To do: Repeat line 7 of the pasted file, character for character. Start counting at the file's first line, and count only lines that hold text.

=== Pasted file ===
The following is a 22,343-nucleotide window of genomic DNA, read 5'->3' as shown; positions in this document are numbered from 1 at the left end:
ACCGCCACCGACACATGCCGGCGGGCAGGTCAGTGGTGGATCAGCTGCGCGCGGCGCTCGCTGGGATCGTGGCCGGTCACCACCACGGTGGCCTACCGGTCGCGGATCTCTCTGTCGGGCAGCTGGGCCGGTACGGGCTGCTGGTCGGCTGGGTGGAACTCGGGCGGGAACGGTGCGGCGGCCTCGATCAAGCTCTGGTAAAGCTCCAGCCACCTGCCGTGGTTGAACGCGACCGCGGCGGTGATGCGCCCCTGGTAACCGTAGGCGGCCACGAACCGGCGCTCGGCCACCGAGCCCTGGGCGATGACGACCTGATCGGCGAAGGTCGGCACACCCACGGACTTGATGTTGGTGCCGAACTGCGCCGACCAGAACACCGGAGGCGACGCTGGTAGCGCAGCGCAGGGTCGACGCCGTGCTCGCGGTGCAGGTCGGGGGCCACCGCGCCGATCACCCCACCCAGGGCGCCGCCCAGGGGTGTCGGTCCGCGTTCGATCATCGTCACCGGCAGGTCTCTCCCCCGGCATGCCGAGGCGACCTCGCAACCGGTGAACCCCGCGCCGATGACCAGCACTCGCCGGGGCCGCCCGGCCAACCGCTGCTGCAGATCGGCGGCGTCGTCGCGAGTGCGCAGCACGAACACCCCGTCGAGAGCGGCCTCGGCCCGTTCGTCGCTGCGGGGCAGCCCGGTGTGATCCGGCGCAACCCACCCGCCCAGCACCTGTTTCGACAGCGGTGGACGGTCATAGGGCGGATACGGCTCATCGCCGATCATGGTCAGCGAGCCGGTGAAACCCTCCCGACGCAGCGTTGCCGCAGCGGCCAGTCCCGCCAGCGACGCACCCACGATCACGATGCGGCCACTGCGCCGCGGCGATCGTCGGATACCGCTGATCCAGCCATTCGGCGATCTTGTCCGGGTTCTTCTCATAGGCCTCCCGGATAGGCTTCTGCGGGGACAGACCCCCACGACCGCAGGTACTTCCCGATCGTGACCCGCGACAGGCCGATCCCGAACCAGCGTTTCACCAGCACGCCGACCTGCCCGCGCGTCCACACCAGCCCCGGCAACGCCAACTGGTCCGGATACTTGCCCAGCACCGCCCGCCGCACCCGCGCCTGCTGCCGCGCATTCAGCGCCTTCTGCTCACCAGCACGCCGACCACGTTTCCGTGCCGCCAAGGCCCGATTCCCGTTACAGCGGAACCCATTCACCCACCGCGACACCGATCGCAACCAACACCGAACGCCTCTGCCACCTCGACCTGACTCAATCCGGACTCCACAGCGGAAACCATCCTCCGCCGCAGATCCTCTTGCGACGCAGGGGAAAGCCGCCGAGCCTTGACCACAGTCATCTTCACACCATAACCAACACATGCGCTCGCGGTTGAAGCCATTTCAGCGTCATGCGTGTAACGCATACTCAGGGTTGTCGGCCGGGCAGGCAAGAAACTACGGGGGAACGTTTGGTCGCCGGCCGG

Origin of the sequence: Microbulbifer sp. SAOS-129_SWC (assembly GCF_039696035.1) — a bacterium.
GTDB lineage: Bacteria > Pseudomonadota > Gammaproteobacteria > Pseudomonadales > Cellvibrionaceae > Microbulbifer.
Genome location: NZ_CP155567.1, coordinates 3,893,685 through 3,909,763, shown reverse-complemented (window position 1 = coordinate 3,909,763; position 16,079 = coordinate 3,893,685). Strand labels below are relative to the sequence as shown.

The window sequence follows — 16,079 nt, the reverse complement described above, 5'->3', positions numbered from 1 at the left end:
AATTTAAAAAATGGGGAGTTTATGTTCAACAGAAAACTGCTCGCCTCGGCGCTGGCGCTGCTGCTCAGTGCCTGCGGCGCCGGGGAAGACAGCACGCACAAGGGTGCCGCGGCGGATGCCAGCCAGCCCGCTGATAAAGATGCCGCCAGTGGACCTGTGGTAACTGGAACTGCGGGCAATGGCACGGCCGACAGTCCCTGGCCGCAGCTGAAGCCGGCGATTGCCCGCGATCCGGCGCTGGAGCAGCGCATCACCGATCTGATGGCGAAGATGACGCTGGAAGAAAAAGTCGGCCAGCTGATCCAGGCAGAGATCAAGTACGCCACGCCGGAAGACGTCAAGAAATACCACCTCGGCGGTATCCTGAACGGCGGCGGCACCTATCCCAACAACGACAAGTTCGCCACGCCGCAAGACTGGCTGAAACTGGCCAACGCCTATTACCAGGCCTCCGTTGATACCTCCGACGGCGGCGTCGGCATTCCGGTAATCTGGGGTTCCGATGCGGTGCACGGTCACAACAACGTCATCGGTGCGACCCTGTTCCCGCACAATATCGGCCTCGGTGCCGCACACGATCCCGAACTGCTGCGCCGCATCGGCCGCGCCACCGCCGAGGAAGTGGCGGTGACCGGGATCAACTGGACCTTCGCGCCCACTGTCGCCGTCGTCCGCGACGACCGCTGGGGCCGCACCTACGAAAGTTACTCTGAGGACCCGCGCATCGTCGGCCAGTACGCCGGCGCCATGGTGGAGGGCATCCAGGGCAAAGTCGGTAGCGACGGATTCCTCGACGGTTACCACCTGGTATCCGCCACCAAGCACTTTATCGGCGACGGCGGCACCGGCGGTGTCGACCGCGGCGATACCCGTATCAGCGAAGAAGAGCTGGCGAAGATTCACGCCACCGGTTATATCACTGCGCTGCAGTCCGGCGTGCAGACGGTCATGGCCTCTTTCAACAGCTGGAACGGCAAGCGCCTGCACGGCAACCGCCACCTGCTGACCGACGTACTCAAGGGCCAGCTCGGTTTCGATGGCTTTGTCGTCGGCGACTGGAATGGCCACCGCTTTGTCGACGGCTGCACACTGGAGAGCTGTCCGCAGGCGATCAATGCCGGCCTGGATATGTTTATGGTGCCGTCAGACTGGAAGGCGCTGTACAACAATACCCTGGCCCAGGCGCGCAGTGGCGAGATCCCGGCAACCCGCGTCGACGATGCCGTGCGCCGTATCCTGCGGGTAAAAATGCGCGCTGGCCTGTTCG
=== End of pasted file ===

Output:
AATTTAAAAAATGGGGAGTTTATGTTCAACAGAAAACTGCTCGCCTCGGCGCTGGCGCTGCTGCTCAGTGCCTGCGGCGCCGGGGAAGACAGCACGCACAAGGGTGCCGCGGCGGATGCCAGCCAGCCCGCTGATAAAGATGCCGCCAGTGGACCTGTGGTAACTGGAACTGCGGGCAATGGCACGGCCGACAGTCCCTGGCCGCAGCTGAAGCCGGCGATTGCCCGCGATCCGGCGCTGGAGCAGCGCATCACCGATCTGATGGCGAAGATGACGCTGGAAGAAAAAGTCGGCCAGCTGATCCAGGCAGAGATCAAGTACGCCACGCCGGAAGACGTCAAGAAATACCACCTCGGCGGTATCCTGAACGGCGGCGGCACCTATCCCAACAACGACAAGTTCGCCACGCCGCAAGACTGGCTGAAACTGGCCAACGCCTATTACCAGGCCTCCGTTGATACCTCCGACGGCGGCGTCGGCATTCCGGTAATCTGGGGTTCCGATGCGGTGCACGGTCACAACAACGTCATCGGTGCGACCCTGTTCCCGCACAATATCGGCCTCGGTGCCGCACACGATCCCGAACTGCTGCGCCGCATCGGCCGCGCCACCGCCGAGGAAGTGGCGGTGACCGGGATCAACTGGACCTTCGCGCCCACTGTCGCCGTCGTCCGCGACGACCGCTGGGGCCGCACCTACGAAAGTTACTCTGAGGACCCGCGCATCGTCGGCCAGTACGCCGGCGCCATGGTGGAGGGCATCCAGGGCAAAGTCGGTAGCGACGGATTCCTCGACGGTTACCACCTGGTATCCGCCACCAAGCACTTTATCGGCGACGGCGGCACCGGCGGTGTCGACCGCGGCGATACCCGTATCAGCGAAGAAGAGCTGGCGAAGATTCACGCCACCGGTTATATCACTGCGCTGCAGTCCGGCGTGCAGACGGTCATGGCCTCTTTCAACAGCTGGAACGGCAAGCGCCTGCACGGCAACCGCCACCTGCTGACCGACGTACTCAAGGGCCAGCTCGGTTTCGATGGCTTTGTCGTCGGCGACTGGAATGGCCACCGCTTTGTCGACGGCTGCACACTGGAGAGCTGTCCGCAGGCGATCAATGCCGGCCTGGATATGTTTATGGTGCCGTCAGACTGGAAGGCGCTGTACAACAATACCCTGGCCCAGGCGCGCAGTGGCGAGATCCCGGCAACCCGCGTCGACGATGCCGTGCGCCGTATCCTGCGGGTAAAAATGCGCGCTGGCCTGTTCG